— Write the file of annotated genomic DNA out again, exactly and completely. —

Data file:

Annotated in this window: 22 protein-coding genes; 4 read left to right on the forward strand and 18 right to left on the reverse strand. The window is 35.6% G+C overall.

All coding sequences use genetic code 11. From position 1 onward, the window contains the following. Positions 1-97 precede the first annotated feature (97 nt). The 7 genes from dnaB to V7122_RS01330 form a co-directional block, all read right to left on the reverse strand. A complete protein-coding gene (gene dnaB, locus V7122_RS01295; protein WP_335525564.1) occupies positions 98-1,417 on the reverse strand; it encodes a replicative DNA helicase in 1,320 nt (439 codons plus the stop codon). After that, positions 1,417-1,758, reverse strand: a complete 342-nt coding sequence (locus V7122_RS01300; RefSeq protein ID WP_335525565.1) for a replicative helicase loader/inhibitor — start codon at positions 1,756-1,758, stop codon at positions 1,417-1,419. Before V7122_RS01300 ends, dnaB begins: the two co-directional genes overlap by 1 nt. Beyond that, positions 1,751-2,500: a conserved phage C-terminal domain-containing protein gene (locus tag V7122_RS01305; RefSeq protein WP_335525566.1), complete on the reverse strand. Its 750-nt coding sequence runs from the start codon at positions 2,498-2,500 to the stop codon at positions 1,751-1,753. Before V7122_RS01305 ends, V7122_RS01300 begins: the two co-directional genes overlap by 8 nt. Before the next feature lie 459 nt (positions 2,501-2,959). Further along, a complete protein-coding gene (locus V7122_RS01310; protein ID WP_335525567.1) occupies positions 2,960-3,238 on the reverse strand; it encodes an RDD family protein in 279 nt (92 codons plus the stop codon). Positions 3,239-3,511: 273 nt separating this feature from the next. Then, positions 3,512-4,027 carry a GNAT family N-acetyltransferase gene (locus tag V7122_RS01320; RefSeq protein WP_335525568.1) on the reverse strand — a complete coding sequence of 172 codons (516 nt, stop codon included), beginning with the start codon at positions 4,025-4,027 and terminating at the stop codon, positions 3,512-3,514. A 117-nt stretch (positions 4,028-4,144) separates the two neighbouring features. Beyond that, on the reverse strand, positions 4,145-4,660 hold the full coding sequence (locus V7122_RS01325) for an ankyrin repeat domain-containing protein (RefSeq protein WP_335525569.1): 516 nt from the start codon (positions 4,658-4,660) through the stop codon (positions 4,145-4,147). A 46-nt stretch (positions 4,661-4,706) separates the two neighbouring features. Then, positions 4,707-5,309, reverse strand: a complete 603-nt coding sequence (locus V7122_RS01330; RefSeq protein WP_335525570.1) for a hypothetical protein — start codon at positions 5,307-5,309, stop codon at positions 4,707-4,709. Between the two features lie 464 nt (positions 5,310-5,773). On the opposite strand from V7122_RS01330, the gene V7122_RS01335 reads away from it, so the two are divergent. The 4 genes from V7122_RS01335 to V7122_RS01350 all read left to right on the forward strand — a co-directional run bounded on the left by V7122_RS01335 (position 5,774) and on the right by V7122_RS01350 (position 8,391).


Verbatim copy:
Annotated in this window: 22 protein-coding genes; 4 read left to right on the forward strand and 18 right to left on the reverse strand. The window is 35.6% G+C overall.

All coding sequences use genetic code 11. From position 1 onward, the window contains the following. Positions 1-97 precede the first annotated feature (97 nt). The 7 genes from dnaB to V7122_RS01330 form a co-directional block, all read right to left on the reverse strand. A complete protein-coding gene (gene dnaB, locus V7122_RS01295; protein WP_335525564.1) occupies positions 98-1,417 on the reverse strand; it encodes a replicative DNA helicase in 1,320 nt (439 codons plus the stop codon). After that, positions 1,417-1,758, reverse strand: a complete 342-nt coding sequence (locus V7122_RS01300; RefSeq protein ID WP_335525565.1) for a replicative helicase loader/inhibitor — start codon at positions 1,756-1,758, stop codon at positions 1,417-1,419. Before V7122_RS01300 ends, dnaB begins: the two co-directional genes overlap by 1 nt. Beyond that, positions 1,751-2,500: a conserved phage C-terminal domain-containing protein gene (locus tag V7122_RS01305; RefSeq protein WP_335525566.1), complete on the reverse strand. Its 750-nt coding sequence runs from the start codon at positions 2,498-2,500 to the stop codon at positions 1,751-1,753. Before V7122_RS01305 ends, V7122_RS01300 begins: the two co-directional genes overlap by 8 nt. Before the next feature lie 459 nt (positions 2,501-2,959). Further along, a complete protein-coding gene (locus V7122_RS01310; protein ID WP_335525567.1) occupies positions 2,960-3,238 on the reverse strand; it encodes an RDD family protein in 279 nt (92 codons plus the stop codon). Positions 3,239-3,511: 273 nt separating this feature from the next. Then, positions 3,512-4,027 carry a GNAT family N-acetyltransferase gene (locus tag V7122_RS01320; RefSeq protein WP_335525568.1) on the reverse strand — a complete coding sequence of 172 codons (516 nt, stop codon included), beginning with the start codon at positions 4,025-4,027 and terminating at the stop codon, positions 3,512-3,514. A 117-nt stretch (positions 4,028-4,144) separates the two neighbouring features. Beyond that, on the reverse strand, positions 4,145-4,660 hold the full coding sequence (locus V7122_RS01325) for an ankyrin repeat domain-containing protein (RefSeq protein WP_335525569.1): 516 nt from the start codon (positions 4,658-4,660) through the stop codon (positions 4,145-4,147). A 46-nt stretch (positions 4,661-4,706) separates the two neighbouring features. Then, positions 4,707-5,309, reverse strand: a complete 603-nt coding sequence (locus V7122_RS01330; RefSeq protein WP_335525570.1) for a hypothetical protein — start codon at positions 5,307-5,309, stop codon at positions 4,707-4,709. Between the two features lie 464 nt (positions 5,310-5,773). On the opposite strand from V7122_RS01330, the gene V7122_RS01335 reads away from it, so the two are divergent. The 4 genes from V7122_RS01335 to V7122_RS01350 all read left to right on the forward strand — a co-directional run bounded on the left by V7122_RS01335 (position 5,774) and on the right by V7122_RS01350 (position 8,391).